Anger over torchbearers selling memento online
The honour of being chosen to carry the Olympic flame has given way to the lure of cold, hard cash as dozens of torchbearers put their golden trophy on auction websites.
As the first day of the relay, which started at Land's End on Saturday, closed the first gold torches appeared on ebay.
Sarah Milner Simonds, from Burnham-on-Sea, has received a bid of more than £150,000 for her Olympic torch which she carried through the village of Dunster yesterday.
She was nominated for her work as a community gardener and said the proceeds of the sale would go towards boosting the project.
Business Cards From Only £10.95 Delivered www.myprint-247.co.ukView details
Our heavyweight cards have FREE UV silk coating, FREE next day delivery & VAT included. Choose from 1000's of pre-designed templates or upload your own artwork. Orders dispatched within 24hrs.
Terms: Visit our site for more products: Business Cards, Compliment Slips, Letterheads, Leaflets, Postcards, Posters & much more. All items are free next day delivery. www.myprint-247.co.uk
Contact: 01858 468192
Valid until: Friday, May 31 2013
"This money will make a huge difference to the work we do," she said.
Describing her decision to sell, she said: "I am thoroughly proud to be representing Burnham in the torch relay, but rather than look at the torch for years to come on my mantelpiece I have decided to auction it and put it to long-term benefit for the community.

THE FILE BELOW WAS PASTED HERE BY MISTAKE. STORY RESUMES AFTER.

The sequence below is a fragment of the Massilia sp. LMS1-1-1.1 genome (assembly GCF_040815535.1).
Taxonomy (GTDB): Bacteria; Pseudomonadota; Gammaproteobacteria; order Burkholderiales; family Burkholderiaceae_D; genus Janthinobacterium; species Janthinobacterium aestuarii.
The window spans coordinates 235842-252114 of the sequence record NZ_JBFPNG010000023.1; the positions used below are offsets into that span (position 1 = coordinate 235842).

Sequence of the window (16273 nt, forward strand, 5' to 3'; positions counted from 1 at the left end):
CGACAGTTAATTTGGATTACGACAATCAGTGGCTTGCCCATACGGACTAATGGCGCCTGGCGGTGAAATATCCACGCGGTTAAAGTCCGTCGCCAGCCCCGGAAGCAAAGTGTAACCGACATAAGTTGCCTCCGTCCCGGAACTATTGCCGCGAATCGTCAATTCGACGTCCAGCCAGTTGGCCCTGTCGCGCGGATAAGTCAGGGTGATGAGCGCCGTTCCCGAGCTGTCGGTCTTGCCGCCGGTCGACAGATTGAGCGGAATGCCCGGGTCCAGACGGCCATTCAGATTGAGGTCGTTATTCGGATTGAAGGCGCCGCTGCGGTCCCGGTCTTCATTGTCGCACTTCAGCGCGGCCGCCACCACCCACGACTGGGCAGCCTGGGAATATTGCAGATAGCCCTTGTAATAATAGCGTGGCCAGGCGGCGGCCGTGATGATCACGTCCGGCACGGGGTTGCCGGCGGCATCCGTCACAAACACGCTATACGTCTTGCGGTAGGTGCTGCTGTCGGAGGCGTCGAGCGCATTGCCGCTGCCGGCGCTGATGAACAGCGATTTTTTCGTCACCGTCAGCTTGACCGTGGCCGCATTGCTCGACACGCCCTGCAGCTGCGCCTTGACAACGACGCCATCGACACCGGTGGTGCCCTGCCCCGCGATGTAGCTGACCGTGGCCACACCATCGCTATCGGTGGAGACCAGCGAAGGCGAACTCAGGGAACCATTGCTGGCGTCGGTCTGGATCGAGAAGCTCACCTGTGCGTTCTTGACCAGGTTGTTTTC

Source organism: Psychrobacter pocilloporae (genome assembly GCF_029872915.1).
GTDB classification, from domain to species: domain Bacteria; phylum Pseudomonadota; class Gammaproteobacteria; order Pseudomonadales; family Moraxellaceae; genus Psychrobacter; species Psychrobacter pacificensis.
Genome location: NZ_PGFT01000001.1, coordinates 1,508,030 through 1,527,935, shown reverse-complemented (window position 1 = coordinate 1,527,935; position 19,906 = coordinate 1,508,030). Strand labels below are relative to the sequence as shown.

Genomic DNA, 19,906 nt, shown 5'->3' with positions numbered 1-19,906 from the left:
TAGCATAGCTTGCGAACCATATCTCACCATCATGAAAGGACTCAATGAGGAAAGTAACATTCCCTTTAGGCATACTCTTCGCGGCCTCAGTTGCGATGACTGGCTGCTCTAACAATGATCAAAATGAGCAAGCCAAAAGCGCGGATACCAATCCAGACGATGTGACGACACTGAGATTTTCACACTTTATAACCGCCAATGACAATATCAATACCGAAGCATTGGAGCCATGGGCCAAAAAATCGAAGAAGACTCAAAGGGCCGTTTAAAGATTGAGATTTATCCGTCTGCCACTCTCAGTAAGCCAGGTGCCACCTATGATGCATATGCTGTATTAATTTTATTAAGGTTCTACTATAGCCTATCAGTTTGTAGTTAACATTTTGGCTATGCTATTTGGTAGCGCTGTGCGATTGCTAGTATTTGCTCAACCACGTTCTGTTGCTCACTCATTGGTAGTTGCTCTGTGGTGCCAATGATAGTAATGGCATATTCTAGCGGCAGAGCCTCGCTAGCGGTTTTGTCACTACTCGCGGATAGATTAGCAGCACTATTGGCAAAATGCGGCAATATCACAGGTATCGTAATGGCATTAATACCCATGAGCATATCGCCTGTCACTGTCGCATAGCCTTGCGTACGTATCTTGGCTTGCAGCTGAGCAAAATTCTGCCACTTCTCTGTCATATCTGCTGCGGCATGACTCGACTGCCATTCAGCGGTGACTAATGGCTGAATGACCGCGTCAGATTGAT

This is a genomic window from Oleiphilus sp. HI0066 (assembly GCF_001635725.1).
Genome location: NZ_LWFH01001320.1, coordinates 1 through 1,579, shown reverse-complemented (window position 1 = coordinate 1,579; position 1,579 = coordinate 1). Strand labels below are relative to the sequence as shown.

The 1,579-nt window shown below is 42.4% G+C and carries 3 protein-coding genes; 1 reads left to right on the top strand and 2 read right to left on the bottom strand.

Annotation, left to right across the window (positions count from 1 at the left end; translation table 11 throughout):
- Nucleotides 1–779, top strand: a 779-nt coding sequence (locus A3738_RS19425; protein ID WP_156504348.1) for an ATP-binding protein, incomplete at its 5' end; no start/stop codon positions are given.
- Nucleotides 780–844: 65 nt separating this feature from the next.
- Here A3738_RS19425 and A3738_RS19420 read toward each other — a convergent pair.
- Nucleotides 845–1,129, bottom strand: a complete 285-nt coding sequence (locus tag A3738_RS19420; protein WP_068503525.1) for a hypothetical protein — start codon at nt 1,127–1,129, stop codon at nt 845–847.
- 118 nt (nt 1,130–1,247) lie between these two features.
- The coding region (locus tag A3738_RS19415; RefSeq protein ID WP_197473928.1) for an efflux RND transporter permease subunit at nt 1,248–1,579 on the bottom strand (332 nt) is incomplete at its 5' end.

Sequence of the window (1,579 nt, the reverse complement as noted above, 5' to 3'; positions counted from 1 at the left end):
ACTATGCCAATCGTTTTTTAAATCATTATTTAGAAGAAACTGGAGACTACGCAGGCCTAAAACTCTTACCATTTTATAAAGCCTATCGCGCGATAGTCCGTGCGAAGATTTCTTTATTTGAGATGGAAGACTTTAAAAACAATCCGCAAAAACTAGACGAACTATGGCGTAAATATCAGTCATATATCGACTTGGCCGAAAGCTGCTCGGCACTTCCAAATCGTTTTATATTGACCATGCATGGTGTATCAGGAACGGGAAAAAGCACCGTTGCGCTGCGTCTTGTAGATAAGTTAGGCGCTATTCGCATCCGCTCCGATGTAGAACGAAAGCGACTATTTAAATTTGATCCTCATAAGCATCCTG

"Trying to get funding for community groups during the current financial downturn is incredibly difficult and I see this as a super opportunity."
One torch used on Saturday is currently attracting offers of more than £30,000.
The seller lists the item as: "An amazing sporting souvenir, be one of the first to have one." The 8,000 nominated torch-bearers can buy their golden coloured, aluminium torch for £199 in advance or £258 on the day – substantially less than the £495 manufacture cost.
Two of the Torch Relay sponsors, Coca-Cola and Samsung, are covering the cost and buying torches for their nominees.
Jason Murphy, 19, a football referee from Churston, Devon, who carried the torch in Dartmouth, said that it was "disgraceful" if torches were being sold for pure profit. "It's so precious – It should be a family memento that is passed down," he said. "I plan to make use of it by taking it into schools."
Michael Adams, 81, who ran with the torch at the 1948 Games, said that it "was not in the Olympic spirit" to sell the torch. "Like me, they should keep it so their grandchildren can hold it," he added.
A Games spokesman said that the bearers were free to do what they wanted with the torches, adding: "We just hope they go to a good home."